Water and Climate: Nature | Humanity | Rejuvenation
The overlapping global socio-ecological crisis of climate change and the COVID-19 crisis and the interconnections have exposed the (i) Extraordinary limits of nature exploitation and the repercussions of the same and (ii) Systemic and structural inequalities across the world. Both starkly remind us that pursuing limitless growth in a finite system (nature) does not bode well for people or the planet. Both have added new layers of complexity to an already unequal world, putting the shared future of people and the planet at risk.
One of the significant challenges facing the planet is climate change due to global warming, which has led to:
- Grievous impact on water resources;
- Destruction of biodiversity;
- The emergence of new diseases and increased health burden;
- Distress migration: The emergence of ‘climate refugees’;
- Increase in natural disasters;
- Uncertainty in access to drinking water, food security, and energy;
- Widening gender, social and economic inequalities; and,
- Increasing inter-and intra-country tensions, conflict, and threat to overall peace and security.
The Paris climate agreement signed in COP 21 in 2015, for the first time, made the enhancement of adaptive capacities and strengthening of climate change resilience a global goal. Clearly, it was an acknowledgment that the business usual approach to development was not sustainable and that disruptive changes needed to be made.
Unfortunately, climate and water policy largely disregards the direct impact of climate change on water, even when this natural resource is vital for adaptation and resilience.
Why is water essential?
Water underpins survival, fulfillment of human rights, natural regeneration, economic growth, food security, and overall peace and security. Its absence leads to poor health, poverty, food and livelihood insecurity, distress migration, conflict, and unrest.
Climate change is changing the monsoon pattern and leading to an unprecedented increase in natural disasters such as cyclones, tropical storms, floods (including flash floods), and drought; accelerated glacier melting; and, rise in sea levels salinity ingress in coastal areas. All these have a direct connection to water security. The unprecedented challenges around availability, access, and quality of water resources are now globally compounded because of climate change.
For the second year in a row, the World Economic Forum’s Global Risks Report 2021 placed environmental degradation as the number one long-term risk. It classifies climate change as a catastrophic risk and stresses that the shift to a green economy cannot be delayed till the COVID-19 pandemic resides.
Water conservation is vital for building up climate resilience and for a green economy. Evidence from India and elsewhere inform how ecologically sound and community-based water conservation rejuvenate nature and economies and provide local food and livelihood security. Even the Global Economic Frum acknowledges the role of nature in
Resetting the growth agenda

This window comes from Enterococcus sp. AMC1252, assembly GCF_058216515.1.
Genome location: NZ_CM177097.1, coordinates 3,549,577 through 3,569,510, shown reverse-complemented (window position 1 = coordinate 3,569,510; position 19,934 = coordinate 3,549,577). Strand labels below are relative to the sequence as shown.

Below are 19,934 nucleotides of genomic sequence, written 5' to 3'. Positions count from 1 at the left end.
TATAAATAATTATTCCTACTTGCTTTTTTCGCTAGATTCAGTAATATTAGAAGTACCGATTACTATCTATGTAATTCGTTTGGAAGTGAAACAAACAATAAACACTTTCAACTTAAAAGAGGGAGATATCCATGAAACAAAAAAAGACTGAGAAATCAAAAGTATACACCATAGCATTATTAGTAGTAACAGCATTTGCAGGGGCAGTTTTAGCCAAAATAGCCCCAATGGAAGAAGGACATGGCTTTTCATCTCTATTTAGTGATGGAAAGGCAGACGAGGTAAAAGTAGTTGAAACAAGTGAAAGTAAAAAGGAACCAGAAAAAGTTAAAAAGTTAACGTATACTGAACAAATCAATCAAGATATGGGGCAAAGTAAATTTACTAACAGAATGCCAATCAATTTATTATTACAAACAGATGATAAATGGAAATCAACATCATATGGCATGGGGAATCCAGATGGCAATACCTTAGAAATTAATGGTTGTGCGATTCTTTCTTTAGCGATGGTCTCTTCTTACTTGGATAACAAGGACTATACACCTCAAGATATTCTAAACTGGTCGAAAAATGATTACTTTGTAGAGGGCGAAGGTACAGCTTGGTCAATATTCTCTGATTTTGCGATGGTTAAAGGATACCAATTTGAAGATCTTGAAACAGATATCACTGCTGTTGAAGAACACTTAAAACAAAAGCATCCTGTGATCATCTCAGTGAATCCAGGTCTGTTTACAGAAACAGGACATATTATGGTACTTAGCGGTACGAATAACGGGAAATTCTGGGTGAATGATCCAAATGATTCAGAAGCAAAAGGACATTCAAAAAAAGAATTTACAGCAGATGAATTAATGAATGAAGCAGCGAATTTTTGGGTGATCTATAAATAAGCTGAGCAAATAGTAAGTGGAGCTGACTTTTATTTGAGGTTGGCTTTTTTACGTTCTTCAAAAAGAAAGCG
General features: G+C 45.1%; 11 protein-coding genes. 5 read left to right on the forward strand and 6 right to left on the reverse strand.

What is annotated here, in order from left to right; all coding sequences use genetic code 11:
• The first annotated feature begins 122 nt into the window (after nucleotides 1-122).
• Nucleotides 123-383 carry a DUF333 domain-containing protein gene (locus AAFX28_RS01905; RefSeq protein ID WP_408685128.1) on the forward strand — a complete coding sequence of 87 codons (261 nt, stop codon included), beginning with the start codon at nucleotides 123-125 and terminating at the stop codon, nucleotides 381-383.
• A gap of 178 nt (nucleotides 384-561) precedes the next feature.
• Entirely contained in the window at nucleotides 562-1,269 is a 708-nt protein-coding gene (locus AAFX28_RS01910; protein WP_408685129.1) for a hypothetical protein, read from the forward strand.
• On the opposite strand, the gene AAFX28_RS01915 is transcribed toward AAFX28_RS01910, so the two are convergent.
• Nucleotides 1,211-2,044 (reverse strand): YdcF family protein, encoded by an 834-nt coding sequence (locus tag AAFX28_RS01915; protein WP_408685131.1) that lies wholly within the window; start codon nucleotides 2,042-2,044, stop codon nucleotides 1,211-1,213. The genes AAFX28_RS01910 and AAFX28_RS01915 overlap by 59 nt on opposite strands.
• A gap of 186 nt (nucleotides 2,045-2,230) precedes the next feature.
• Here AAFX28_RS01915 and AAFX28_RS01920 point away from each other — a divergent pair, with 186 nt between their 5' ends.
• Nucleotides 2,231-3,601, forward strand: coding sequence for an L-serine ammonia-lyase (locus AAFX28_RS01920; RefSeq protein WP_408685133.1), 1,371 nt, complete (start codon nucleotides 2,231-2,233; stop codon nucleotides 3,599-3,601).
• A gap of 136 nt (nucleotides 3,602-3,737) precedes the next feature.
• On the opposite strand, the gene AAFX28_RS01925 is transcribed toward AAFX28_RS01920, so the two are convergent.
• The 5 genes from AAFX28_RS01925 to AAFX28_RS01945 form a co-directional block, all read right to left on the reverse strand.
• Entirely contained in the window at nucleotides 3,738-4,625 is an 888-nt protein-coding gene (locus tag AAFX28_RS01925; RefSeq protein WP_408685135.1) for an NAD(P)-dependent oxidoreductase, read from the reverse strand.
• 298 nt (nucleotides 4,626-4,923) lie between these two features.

Ecologists, scientists, grass root workers, health experts, nature activists, UN bodies, and others are warning that there is an urgent need for (i) Understanding the relationship between ‘water and climate and climate and water (ii) the importance of nature for sustainable development, given the scenarios that are presenting themselves due to climate change (iii) Spreading literacy around the linkages of water and climate and (iv) Identifying, proposing solutions to explore sustainable development for all.
Fortunately, we are better positioned in terms of knowledge and practice, both from research institutions and grassroots models. This knowledge needs to have greater outreach for wider deliberation and inclusion in policy and practice.
With the above in mind, IMPRI and Tarun Bharat Sangh are collaborating to organize a set of interactive web policy dialogues that bring together thought leaders and practitioners from across the world, across various streams/ sectors, to share their thoughts and work. The purpose of these dialogues is to expand outreach for making informed policy and practice decisions that heal, restore and rejuvenate both nature and humanity.
In this series of #WebPolicyTalk, we will conduct 30-minute Q and A sessions with thematic experts, policymakers, and practitioners to learn about their work and their relevance in addressing water-related challenges, rejuvenation of nature, and sustainable and equitable development. These sessions will be available on social media platforms such as Facebook, YouTube, Spotify, and Google Podcasts.
Each policy talk will be followed by a brief report capturing the highlights for widespread dissemination. Subsequently, the inputs received from these web policy talks will be compiled in a publication shred before the COP 26 is scheduled to be held in Glasgow in November 2021.
Thematic areas to be covered
The themes include water, forests, gender, biodiversity, agriculture, health, food and nutrition security, climate change resilience, awareness, existing models and experiments, etc.
Speakers will be invited from institutions across the world to share their work and their thoughts.
The #WebPolicyTalks are conducted via Zoom webinars and streamed live on Facebook. The event video is available on the IMPRI YouTube Channel, thereafter. A recording of the session is also available on the #WebPolicyTalk: Live at IMPRI podcast, on Spotify and Google Podcasts. An event report is published based on the deliberations and wider dissemination takes place through media coverage.
Water and Climate- Events
Dr Indira Khurana, Senior Expert, Water Sector
The series is being organized by Center for Environment, Climate Change and Sustainable Development (CECCSD) at IMPRI, Tarun Bharat Sangh, India Water Portal and Parmarth Samaj Sevi Sansthan